Biden announces White House monkeypox response team with 3 states declaring emergencies

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President Biden on Tuesday announced a team to coordinate and manage the monkeypox response effortsas the virus spreads in cities and states across the country.

The president appointed Robert Fenton, regional administrator of the Federal Emergency Management Agency, to serve as the White House National Monkeypox Response Coordinatorand Dr. Demetre Daskalakis as Deputy Coordinator.

“Fenton and Deaskalakis will lead the administration’s strategy and operations to combat the current monkeypox outbreak, including equitably increasing the test availability, vaccinations and treatments,” the White House announced on Tuesday.

Fenton served twice as Acting Administrator of FEMA and led “multiple challenging operations for prevention, response and recovery” throughout his career.

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Daskalakis, a leading public health expert, is currently director of the Centers for Disease Control and Prevention’s Division of HIV Prevention. The White House said he “is an expert on health issues affecting LGBTQIA+ communities”. Daskalakis previously oversaw infectious disease management for the New York City Department of Health and Mental Hygiene.

Labeled tubes "Monkeypox virus" with positive and negative results shown in this illustration taken on May 23, 2022.

Tubes labeled “Monkeypox Virus” with positive and negative results shown in this illustration taken May 23, 2022.
(REUTERS/Dado Ruvic/Illustration)

The White House said the two officials have played “an essential role in making COVID vaccines more accessible to underserved communities and closing the equity gap in adult immunization rates.”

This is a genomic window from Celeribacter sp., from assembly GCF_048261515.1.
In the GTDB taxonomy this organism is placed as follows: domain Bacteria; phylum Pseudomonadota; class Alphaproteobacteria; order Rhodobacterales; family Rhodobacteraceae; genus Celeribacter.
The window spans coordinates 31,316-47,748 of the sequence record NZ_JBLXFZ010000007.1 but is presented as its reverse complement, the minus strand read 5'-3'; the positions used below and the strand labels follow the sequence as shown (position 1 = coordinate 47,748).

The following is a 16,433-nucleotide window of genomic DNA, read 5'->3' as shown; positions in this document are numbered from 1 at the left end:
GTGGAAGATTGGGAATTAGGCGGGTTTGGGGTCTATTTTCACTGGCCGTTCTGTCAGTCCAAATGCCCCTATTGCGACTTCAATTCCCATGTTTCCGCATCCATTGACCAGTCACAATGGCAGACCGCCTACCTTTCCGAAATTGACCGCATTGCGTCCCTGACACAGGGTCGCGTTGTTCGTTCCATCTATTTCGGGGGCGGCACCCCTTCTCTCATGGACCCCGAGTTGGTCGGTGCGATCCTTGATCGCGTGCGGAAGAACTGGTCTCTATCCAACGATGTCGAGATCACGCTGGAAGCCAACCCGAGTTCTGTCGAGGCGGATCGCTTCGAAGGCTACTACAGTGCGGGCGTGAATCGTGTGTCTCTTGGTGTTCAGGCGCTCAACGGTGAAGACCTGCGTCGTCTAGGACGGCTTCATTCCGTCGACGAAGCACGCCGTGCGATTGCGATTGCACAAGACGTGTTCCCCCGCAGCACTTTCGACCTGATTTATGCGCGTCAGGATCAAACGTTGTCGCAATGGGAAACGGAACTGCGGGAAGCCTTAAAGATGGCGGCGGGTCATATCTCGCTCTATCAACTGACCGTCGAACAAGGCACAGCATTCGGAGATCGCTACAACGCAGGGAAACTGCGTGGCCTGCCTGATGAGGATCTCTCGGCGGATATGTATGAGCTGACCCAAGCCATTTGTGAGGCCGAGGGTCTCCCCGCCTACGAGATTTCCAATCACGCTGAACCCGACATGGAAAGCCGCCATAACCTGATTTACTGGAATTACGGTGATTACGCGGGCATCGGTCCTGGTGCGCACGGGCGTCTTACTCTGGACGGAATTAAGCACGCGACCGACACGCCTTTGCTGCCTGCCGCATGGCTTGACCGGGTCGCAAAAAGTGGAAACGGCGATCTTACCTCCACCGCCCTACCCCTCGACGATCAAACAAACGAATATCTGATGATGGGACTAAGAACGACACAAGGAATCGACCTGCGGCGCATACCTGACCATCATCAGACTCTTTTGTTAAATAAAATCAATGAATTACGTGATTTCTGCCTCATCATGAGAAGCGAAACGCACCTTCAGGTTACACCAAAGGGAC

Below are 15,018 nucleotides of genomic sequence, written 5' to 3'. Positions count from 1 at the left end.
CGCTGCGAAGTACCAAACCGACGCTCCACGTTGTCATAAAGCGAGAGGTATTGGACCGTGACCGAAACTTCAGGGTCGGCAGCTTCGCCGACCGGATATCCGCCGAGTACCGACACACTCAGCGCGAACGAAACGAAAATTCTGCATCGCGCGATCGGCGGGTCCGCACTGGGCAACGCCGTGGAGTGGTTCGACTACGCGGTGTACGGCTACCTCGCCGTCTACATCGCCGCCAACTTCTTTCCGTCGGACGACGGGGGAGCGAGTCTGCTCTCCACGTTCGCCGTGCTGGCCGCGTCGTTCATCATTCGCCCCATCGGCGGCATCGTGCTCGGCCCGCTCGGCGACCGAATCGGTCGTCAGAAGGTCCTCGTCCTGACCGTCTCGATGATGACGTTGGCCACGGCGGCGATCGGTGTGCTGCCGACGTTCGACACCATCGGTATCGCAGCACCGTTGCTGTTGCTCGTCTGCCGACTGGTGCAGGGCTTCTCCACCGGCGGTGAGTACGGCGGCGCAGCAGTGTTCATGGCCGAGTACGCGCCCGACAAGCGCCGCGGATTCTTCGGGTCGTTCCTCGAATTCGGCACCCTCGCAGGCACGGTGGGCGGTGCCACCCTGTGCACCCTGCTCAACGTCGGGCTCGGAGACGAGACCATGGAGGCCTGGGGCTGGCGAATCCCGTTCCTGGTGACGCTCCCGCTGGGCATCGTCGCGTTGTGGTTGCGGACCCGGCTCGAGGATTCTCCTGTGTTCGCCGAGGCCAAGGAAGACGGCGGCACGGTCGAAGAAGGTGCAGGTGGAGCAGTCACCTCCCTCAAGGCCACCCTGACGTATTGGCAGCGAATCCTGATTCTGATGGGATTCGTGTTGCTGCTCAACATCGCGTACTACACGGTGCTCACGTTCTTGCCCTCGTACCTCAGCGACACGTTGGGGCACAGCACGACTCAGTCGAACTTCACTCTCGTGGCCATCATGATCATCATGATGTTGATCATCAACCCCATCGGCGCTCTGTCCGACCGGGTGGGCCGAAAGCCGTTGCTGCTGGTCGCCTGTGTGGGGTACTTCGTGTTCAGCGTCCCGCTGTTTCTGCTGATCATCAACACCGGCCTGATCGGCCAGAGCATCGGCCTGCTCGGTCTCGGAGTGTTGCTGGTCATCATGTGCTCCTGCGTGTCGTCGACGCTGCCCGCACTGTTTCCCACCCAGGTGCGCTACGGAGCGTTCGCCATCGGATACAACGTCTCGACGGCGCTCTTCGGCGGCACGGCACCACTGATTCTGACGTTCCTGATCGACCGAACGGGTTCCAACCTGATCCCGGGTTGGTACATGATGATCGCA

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The president’s chief medical adviser, Dr. Anthony Fauci, added that the team “will enable the Biden administration to further accelerate and strengthen its response to monkeypox.”

The two officials are expected to coordinate and manage response efforts across the White House and all federal departments and agencies, as well as work with local, state, national and international stakeholders on “tracking and combating the spread” of the virus. monkeypox.

California, Illinois and New York have declared monkeypox states of emergency.

The first case of monkeypox was confirmed in the United States on May 18.

So far, the Biden administration has made more than 1.1 million doses of the vaccine available to states and cities across the country to control the spread of the virus, and expanded testing capacity by 6,000 tests per week to more than 80,000 tests per week.

“Monkeypox is a rare disease caused by infection with the monkeypox virus. Monkeypox virus is in the same family of viruses as variola virus, the virus that causes smallpox,” the CDC notes on its website. Internet.

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Symptoms of monkeypox are milder than symptoms of smallpox – and monkeypox is rarely fatal.

The virus is not related to chickenpox, the CDC says. Monkeypox was discovered in 1958 when two outbreaks of a smallpox-like disease appeared in monkeys kept for research.

Monkeypox virus present in human vesicular fluid.

Monkeypox virus present in human vesicular fluid.
(BSIP/UIG Via Getty Images)

Symptoms of monkeypox include headache, muscle aches, exhaustion, fever, back pain, swollen lymph nodes, and chills.

Within one to three days, a rash and lesions may also develop, according to the CDC.

The CDC shares many healthy actions we can all take to limit contact and disease transmission.

WHO DECLARES MONKEYPOX A GLOBAL HEALTH EMERGENCY

Among these tips: avoid close skin-to-skin contact with people who have a rash; do not touch the rashes or scabs of anyone with monkeypox; do not share utensils, plates or cups with someone infected with the virus; do not handle or touch the bedding, towels or clothing of a person with monkeypox; wash your hands often with soap and water or use an alcohol-based hand sanitizer.

The CDC recommends that people infected with monkeypox isolate themselves at home, noting that very close personal contact is another cause of the virus spreading rapidly.

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Anyone with an active rash or other symptoms should “stay in a separate room or area, away from the people or pets you live with, when possible,” the CDC noted.

Fox News’ Deirdre Reilly contributed to this report.

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